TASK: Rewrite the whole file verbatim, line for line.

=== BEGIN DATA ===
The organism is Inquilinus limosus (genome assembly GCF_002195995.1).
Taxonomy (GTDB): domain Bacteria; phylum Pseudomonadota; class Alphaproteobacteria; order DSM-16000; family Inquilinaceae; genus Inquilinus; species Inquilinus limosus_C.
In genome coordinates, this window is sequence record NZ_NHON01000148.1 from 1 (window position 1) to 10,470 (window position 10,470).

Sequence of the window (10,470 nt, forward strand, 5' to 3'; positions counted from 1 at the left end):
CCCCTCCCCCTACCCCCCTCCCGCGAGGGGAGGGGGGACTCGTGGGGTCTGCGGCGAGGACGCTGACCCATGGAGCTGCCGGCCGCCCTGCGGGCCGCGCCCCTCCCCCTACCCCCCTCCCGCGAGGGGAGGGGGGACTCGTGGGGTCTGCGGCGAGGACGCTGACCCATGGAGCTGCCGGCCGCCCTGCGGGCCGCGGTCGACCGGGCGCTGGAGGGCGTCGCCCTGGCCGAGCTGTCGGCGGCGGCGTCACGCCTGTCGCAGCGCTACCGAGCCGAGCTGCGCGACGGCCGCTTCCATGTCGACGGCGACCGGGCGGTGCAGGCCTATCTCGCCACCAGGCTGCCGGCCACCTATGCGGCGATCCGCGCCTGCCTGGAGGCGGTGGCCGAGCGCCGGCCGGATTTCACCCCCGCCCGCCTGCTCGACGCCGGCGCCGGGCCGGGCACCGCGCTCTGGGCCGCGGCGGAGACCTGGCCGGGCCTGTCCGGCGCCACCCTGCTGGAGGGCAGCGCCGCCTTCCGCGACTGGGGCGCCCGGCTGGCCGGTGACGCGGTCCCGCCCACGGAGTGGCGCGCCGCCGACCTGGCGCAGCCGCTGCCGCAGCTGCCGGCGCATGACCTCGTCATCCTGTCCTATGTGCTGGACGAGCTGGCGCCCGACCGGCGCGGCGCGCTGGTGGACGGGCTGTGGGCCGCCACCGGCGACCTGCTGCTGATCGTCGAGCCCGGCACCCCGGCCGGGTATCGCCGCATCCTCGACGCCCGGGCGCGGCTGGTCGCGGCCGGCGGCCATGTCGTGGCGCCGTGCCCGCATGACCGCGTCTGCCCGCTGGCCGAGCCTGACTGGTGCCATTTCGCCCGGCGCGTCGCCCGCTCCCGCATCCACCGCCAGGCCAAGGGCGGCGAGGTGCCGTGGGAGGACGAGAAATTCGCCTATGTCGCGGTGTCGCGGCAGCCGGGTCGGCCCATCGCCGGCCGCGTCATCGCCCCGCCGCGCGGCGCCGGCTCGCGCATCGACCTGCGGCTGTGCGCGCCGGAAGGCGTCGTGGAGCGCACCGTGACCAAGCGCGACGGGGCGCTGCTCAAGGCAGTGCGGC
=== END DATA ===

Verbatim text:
The organism is Inquilinus limosus (genome assembly GCF_002195995.1).
Taxonomy (GTDB): domain Bacteria; phylum Pseudomonadota; class Alphaproteobacteria; order DSM-16000; family Inquilinaceae; genus Inquilinus; species Inquilinus limosus_C.
In genome coordinates, this window is sequence record NZ_NHON01000148.1 from 1 (window position 1) to 10,470 (window position 10,470).

Sequence of the window (10,470 nt, forward strand, 5' to 3'; positions counted from 1 at the left end):
CCCCTCCCCCTACCCCCCTCCCGCGAGGGGAGGGGGGACTCGTGGGGTCTGCGGCGAGGACGCTGACCCATGGAGCTGCCGGCCGCCCTGCGGGCCGCGCCCCTCCCCCTACCCCCCTCCCGCGAGGGGAGGGGGGACTCGTGGGGTCTGCGGCGAGGACGCTGACCCATGGAGCTGCCGGCCGCCCTGCGGGCCGCGGTCGACCGGGCGCTGGAGGGCGTCGCCCTGGCCGAGCTGTCGGCGGCGGCGTCACGCCTGTCGCAGCGCTACCGAGCCGAGCTGCGCGACGGCCGCTTCCATGTCGACGGCGACCGGGCGGTGCAGGCCTATCTCGCCACCAGGCTGCCGGCCACCTATGCGGCGATCCGCGCCTGCCTGGAGGCGGTGGCCGAGCGCCGGCCGGATTTCACCCCCGCCCGCCTGCTCGACGCCGGCGCCGGGCCGGGCACCGCGCTCTGGGCCGCGGCGGAGACCTGGCCGGGCCTGTCCGGCGCCACCCTGCTGGAGGGCAGCGCCGCCTTCCGCGACTGGGGCGCCCGGCTGGCCGGTGACGCGGTCCCGCCCACGGAGTGGCGCGCCGCCGACCTGGCGCAGCCGCTGCCGCAGCTGCCGGCGCATGACCTCGTCATCCTGTCCTATGTGCTGGACGAGCTGGCGCCCGACCGGCGCGGCGCGCTGGTGGACGGGCTGTGGGCCGCCACCGGCGACCTGCTGCTGATCGTCGAGCCCGGCACCCCGGCCGGGTATCGCCGCATCCTCGACGCCCGGGCGCGGCTGGTCGCGGCCGGCGGCCATGTCGTGGCGCCGTGCCCGCATGACCGCGTCTGCCCGCTGGCCGAGCCTGACTGGTGCCATTTCGCCCGGCGCGTCGCCCGCTCCCGCATCCACCGCCAGGCCAAGGGCGGCGAGGTGCCGTGGGAGGACGAGAAATTCGCCTATGTCGCGGTGTCGCGGCAGCCGGGTCGGCCCATCGCCGGCCGCGTCATCGCCCCGCCGCGCGGCGCCGGCTCGCGCATCGACCTGCGGCTGTGCGCGCCGGAAGGCGTCGTGGAGCGCACCGTGACCAAGCGCGACGGGGCGCTGCTCAAGGCAGTGCGGC